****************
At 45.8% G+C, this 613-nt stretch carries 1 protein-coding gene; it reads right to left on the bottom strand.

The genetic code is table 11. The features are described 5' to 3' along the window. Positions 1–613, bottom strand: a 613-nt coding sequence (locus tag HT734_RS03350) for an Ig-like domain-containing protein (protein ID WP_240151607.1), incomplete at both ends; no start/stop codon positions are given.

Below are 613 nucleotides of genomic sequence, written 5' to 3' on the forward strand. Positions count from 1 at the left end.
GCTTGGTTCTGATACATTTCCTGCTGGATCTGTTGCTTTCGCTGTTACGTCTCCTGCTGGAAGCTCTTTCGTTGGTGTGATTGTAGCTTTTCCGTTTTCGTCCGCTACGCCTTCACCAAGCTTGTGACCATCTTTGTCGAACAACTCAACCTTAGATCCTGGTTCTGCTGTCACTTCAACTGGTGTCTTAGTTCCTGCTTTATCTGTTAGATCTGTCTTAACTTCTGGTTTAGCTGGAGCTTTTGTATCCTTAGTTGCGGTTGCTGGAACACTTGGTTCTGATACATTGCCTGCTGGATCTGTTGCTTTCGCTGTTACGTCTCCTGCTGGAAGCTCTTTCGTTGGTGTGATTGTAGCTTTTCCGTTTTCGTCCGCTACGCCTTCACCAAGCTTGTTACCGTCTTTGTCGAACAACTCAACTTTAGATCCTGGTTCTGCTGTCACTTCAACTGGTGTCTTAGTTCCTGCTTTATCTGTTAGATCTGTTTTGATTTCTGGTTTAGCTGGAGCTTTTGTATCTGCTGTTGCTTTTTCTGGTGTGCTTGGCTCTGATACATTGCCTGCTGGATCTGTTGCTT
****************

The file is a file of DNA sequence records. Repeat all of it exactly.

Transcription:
At 45.8% G+C, this 613-nt stretch carries 1 protein-coding gene; it reads right to left on the bottom strand.

The genetic code is table 11. The features are described 5' to 3' along the window. Positions 1–613, bottom strand: a 613-nt coding sequence (locus tag HT734_RS03350) for an Ig-like domain-containing protein (protein ID WP_240151607.1), incomplete at both ends; no start/stop codon positions are given.

Below are 613 nucleotides of genomic sequence, written 5' to 3' on the forward strand. Positions count from 1 at the left end.
GCTTGGTTCTGATACATTTCCTGCTGGATCTGTTGCTTTCGCTGTTACGTCTCCTGCTGGAAGCTCTTTCGTTGGTGTGATTGTAGCTTTTCCGTTTTCGTCCGCTACGCCTTCACCAAGCTTGTGACCATCTTTGTCGAACAACTCAACCTTAGATCCTGGTTCTGCTGTCACTTCAACTGGTGTCTTAGTTCCTGCTTTATCTGTTAGATCTGTCTTAACTTCTGGTTTAGCTGGAGCTTTTGTATCCTTAGTTGCGGTTGCTGGAACACTTGGTTCTGATACATTGCCTGCTGGATCTGTTGCTTTCGCTGTTACGTCTCCTGCTGGAAGCTCTTTCGTTGGTGTGATTGTAGCTTTTCCGTTTTCGTCCGCTACGCCTTCACCAAGCTTGTTACCGTCTTTGTCGAACAACTCAACTTTAGATCCTGGTTCTGCTGTCACTTCAACTGGTGTCTTAGTTCCTGCTTTATCTGTTAGATCTGTTTTGATTTCTGGTTTAGCTGGAGCTTTTGTATCTGCTGTTGCTTTTTCTGGTGTGCTTGGCTCTGATACATTGCCTGCTGGATCTGTTGCTT